Layton High students forge on despite remodeling all around them

Aug 28 2011 - 9:53am

Images

(ANTHONY SOUFFLE/Standard-Examiner) Layton High School, which was built in 1966, is in the midst of a renovation project.
(ANTHONY SOUFFLE/Standard-Examiner) A student wearing a T-shirt reading “EAT MY DUST!” walks down the hallway at Layton High School last school year. The ceiling had been removed as part of the renovation project at the school.
(NICK SHORT/Standard-Examiner) Debris is piled outside at Layton High School in May during school remodeling.
(ANTHONY SOUFFLE/Standard-Examiner) Layton High School, which was built in 1966, is in the midst of a renovation project.
(ANTHONY SOUFFLE/Standard-Examiner) A student wearing a T-shirt reading “EAT MY DUST!” walks down the hallway at Layton High School last school year. The ceiling had been removed as part of the renovation project at the school.
(NICK SHORT/Standard-Examiner) Debris is piled outside at Layton High School in May during school remodeling.

LAYTON -- The $23 million remodel and expansion of Layton High School in response to projected student growth over the next 30 years will add natural light and amenities.

The work, most of which is being paid from a 2009 voter-approved Davis School District $250 million bond issue, will add 20 classrooms, expand the commons area, add a new media center, remodel and expand the Little Theater and create a new, more school-centralized cafeteria, said Shauna Lund, community relations specialist for Davis School District.

In addition to the 15,000 square feet of interior space being added to the school, the two-phase project -- set for completion in July -- includes improved landscaping for the school, along with a reconfiguration of its parking lot to add 50 slots.

The work will also have added administrative offices, a counseling center, a renovated day care with room for 32 children and fire-suppression sprinklers throughout the school to bring it up to building code standards.

The upgrades are designed to extend the life of the school and are now about 65 percent completed, officials say.

"The addition is needed at Layton High to accommodate the high percentage of growth it will be experiencing the next few years," Lund has said.

Enrollment increased by about 100 students from the 2009-10 school year to the 2010-11 school year, giving the school a student population of about 1,750.

In the next several years, Layton High is projected to add 250 students to its student body, officials say.

To keep pace with growth, the renovation more than doubled the size of the school's Little Theater, taking it from a 72-seat flat-floor theater to a 150-seat step-rise theater, and expanded the media center from about 4,500 square feet to 10,000 square feet.

Library Media Teacher Fawn Morgan said the renovation added windows to let in natural light, transforming the library from what was a cavelike atmosphere to a popular place of learning.

Principal Ryck Astle said the changes eliminate the need for most of the portable classrooms and provide a more inviting environment.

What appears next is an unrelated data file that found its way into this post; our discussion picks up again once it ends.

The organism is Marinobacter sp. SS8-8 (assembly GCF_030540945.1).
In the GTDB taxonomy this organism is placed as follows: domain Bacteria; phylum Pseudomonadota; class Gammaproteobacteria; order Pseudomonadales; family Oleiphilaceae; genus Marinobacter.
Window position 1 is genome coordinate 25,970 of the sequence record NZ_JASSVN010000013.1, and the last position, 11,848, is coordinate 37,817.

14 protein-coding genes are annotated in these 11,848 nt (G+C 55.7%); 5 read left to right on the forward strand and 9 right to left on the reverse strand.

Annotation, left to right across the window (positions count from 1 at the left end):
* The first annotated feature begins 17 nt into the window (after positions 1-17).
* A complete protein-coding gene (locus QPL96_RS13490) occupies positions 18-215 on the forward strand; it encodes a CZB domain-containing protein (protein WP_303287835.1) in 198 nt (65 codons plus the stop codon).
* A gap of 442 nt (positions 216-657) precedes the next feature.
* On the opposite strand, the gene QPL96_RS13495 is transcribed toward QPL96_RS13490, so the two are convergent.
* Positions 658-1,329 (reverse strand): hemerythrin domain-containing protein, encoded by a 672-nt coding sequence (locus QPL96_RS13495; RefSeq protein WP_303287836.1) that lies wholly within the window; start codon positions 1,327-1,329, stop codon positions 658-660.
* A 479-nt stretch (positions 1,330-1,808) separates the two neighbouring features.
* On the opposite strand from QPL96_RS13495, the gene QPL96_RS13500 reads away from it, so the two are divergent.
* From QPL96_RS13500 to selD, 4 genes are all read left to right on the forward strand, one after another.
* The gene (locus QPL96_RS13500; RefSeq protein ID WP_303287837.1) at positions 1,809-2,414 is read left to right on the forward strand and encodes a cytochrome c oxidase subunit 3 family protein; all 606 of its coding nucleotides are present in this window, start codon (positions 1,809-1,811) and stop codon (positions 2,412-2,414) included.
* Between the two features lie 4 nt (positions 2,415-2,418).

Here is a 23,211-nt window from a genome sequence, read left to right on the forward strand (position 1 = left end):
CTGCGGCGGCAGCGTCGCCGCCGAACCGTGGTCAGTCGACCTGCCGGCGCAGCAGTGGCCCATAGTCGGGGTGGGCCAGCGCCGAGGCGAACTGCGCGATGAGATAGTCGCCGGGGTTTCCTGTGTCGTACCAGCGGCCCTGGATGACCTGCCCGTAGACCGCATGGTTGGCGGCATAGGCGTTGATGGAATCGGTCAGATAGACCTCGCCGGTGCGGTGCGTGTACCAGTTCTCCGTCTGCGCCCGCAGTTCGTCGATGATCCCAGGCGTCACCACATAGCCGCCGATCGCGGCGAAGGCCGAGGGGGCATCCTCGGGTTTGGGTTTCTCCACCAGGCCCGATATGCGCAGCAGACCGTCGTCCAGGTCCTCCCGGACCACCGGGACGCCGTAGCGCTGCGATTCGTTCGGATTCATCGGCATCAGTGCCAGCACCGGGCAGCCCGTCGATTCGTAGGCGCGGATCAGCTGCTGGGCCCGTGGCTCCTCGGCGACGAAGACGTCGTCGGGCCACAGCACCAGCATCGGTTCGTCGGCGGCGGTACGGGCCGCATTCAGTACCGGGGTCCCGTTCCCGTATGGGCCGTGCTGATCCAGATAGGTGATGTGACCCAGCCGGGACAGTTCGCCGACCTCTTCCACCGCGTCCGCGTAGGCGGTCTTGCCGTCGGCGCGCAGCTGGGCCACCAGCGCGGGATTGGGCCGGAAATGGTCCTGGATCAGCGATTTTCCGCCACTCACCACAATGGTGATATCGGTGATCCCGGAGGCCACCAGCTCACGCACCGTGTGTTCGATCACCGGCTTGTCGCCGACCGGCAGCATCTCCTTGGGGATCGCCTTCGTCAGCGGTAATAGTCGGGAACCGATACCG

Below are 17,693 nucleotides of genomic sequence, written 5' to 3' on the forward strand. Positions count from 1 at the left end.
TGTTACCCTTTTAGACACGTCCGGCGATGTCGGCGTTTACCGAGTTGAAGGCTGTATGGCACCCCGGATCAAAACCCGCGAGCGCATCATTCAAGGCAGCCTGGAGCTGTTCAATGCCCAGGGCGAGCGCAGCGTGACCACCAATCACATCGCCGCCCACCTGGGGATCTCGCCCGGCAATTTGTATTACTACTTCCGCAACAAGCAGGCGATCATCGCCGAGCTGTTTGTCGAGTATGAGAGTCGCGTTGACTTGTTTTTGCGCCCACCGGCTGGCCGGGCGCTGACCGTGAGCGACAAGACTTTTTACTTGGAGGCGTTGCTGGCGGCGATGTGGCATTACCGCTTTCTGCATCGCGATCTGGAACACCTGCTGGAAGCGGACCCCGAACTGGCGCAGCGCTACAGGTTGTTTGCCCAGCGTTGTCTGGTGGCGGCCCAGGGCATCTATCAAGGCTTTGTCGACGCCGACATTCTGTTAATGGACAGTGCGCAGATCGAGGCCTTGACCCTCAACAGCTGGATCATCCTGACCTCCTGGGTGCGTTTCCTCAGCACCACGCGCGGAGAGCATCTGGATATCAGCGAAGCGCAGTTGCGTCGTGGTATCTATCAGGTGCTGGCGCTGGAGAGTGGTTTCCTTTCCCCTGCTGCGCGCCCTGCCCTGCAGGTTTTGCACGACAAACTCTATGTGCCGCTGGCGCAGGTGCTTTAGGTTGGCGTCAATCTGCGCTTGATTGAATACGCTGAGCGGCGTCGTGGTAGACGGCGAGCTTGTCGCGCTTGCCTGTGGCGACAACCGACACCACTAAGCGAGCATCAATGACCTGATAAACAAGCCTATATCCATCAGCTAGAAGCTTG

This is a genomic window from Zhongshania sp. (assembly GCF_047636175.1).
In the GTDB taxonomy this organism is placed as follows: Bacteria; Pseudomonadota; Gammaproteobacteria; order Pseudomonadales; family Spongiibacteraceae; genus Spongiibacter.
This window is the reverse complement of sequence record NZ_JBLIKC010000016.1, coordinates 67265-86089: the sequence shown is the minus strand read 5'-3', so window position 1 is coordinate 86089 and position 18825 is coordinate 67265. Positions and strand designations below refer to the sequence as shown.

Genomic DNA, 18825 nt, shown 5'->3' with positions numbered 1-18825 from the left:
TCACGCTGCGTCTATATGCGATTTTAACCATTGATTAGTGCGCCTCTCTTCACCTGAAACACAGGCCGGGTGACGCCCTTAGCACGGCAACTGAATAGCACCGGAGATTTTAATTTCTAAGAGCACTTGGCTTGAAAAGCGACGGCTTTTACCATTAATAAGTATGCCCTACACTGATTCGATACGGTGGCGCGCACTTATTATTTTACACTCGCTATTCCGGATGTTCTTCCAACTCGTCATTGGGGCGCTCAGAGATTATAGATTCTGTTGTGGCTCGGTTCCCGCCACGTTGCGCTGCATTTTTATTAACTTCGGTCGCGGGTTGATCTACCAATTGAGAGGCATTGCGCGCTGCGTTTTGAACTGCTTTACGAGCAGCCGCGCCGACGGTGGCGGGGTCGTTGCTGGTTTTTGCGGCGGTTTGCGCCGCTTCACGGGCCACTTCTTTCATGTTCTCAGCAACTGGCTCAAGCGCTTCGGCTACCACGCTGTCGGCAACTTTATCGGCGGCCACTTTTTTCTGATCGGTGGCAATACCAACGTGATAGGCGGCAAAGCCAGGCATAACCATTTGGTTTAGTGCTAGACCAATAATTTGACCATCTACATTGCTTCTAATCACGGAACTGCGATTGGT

The expanded commons area will also give students the space they need "to meet and mingle and to be together," he said.

"To me, it is just a lot about environment and helping kids feel this is the place to be. I'm guessing this building will be something we will be enjoying for a long time."

The hope is that the cafeteria and commons area will be completed soon, seeing as school started Monday, Astle said.

"That is one of the downers. There is just nowhere for (the students) to go (right now)," he said of the renovation work.

Theater instructor Dennis Ferrin, who has been at the school for 35 years, said the changes being made to the building give students room and the latest conveniences they may need.

At one time, district officials had discussed demolishing Layton High and building a new school, but no land was available, "so it has been a whole lot of retrofitting," Ferrin said.

Leveling the school would have also taken from the history of the building, set near Layton Commons Park and the Kenley Centennial Amphitheater, both of which the students use.

"It's got one of the most beautiful campuses in the district, but when you went inside, it was horrible," Gary Payne, administrator of facilities, management and planning for the school district, said of Layton High.

He said the school had few windows and a small cafeteria stuck in a corner where there couldn't be supervision.

"The layout of the school was problematic for administration," he said.

Bryan Turner, director of school district architectural services, said it is less expensive to invest $23 million in the 45-year-old Layton High and have it last another 30 years than to spend $70 million to build a new high school of the same size.

When he first came to Layton High, there were about 1,650 students, Ferrin said. Enrollment reached 2,300 students before Northridge High, also in Layton, opened in 1998.

When Northridge opened, enrollment at Layton High fell to about 1,600 students, Ferrin said, but for the last few years, enrollment has again been growing.

Layton High School

*  LOCATION: 440 Lancer Lane
*  COST: Price tag of current remodeling project is $23 million
*  HISTORY: Built in 1966. Additions were added in 1967 and '68, and the school is currently in the middle of a remodel and expansion due to be completed by December.
*  SIZE: 322,423 square feet with completion of current remodel project
*  STUDENT BODY: Estimated at 1,750
*  STAFF: 130
*  TIDBIT: Home to a 150-seat step-rise Little Theater

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